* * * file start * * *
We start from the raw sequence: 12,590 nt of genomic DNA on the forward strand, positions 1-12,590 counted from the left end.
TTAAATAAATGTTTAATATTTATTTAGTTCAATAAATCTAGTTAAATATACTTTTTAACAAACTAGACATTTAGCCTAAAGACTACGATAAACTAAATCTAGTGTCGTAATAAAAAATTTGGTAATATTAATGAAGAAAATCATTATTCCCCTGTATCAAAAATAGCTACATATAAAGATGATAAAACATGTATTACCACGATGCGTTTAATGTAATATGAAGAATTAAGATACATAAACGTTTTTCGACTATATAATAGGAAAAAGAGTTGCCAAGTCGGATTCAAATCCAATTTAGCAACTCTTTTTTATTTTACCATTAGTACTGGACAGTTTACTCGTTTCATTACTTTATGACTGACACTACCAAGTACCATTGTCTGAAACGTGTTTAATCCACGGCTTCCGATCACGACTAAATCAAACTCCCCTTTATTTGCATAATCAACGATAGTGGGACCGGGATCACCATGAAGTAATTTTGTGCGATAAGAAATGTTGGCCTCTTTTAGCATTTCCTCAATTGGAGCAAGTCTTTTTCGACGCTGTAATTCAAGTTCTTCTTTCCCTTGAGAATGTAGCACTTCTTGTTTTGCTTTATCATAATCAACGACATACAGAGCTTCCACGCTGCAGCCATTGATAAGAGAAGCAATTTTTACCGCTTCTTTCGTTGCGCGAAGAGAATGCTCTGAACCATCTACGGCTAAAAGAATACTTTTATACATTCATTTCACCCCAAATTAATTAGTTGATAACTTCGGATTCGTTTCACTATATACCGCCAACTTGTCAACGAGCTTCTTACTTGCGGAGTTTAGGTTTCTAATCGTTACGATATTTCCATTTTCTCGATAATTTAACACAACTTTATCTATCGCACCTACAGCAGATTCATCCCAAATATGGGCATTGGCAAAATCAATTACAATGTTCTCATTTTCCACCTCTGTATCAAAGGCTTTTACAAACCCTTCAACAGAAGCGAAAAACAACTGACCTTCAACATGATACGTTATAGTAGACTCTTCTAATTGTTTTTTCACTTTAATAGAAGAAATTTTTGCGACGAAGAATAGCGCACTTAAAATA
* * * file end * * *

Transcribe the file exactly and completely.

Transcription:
We start from the raw sequence: 12,590 nt of genomic DNA on the forward strand, positions 1-12,590 counted from the left end.
TTAAATAAATGTTTAATATTTATTTAGTTCAATAAATCTAGTTAAATATACTTTTTAACAAACTAGACATTTAGCCTAAAGACTACGATAAACTAAATCTAGTGTCGTAATAAAAAATTTGGTAATATTAATGAAGAAAATCATTATTCCCCTGTATCAAAAATAGCTACATATAAAGATGATAAAACATGTATTACCACGATGCGTTTAATGTAATATGAAGAATTAAGATACATAAACGTTTTTCGACTATATAATAGGAAAAAGAGTTGCCAAGTCGGATTCAAATCCAATTTAGCAACTCTTTTTTATTTTACCATTAGTACTGGACAGTTTACTCGTTTCATTACTTTATGACTGACACTACCAAGTACCATTGTCTGAAACGTGTTTAATCCACGGCTTCCGATCACGACTAAATCAAACTCCCCTTTATTTGCATAATCAACGATAGTGGGACCGGGATCACCATGAAGTAATTTTGTGCGATAAGAAATGTTGGCCTCTTTTAGCATTTCCTCAATTGGAGCAAGTCTTTTTCGACGCTGTAATTCAAGTTCTTCTTTCCCTTGAGAATGTAGCACTTCTTGTTTTGCTTTATCATAATCAACGACATACAGAGCTTCCACGCTGCAGCCATTGATAAGAGAAGCAATTTTTACCGCTTCTTTCGTTGCGCGAAGAGAATGCTCTGAACCATCTACGGCTAAAAGAATACTTTTATACATTCATTTCACCCCAAATTAATTAGTTGATAACTTCGGATTCGTTTCACTATATACCGCCAACTTGTCAACGAGCTTCTTACTTGCGGAGTTTAGGTTTCTAATCGTTACGATATTTCCATTTTCTCGATAATTTAACACAACTTTATCTATCGCACCTACAGCAGATTCATCCCAAATATGGGCATTGGCAAAATCAATTACAATGTTCTCATTTTCCACCTCTGTATCAAAGGCTTTTACAAACCCTTCAACAGAAGCGAAAAACAACTGACCTTCAACATGATACGTTATAGTAGACTCTTCTAATTGTTTTTTCACTTTAATAGAAGAAATTTTTGCGACGAAGAATAGCGCACTTAAAATA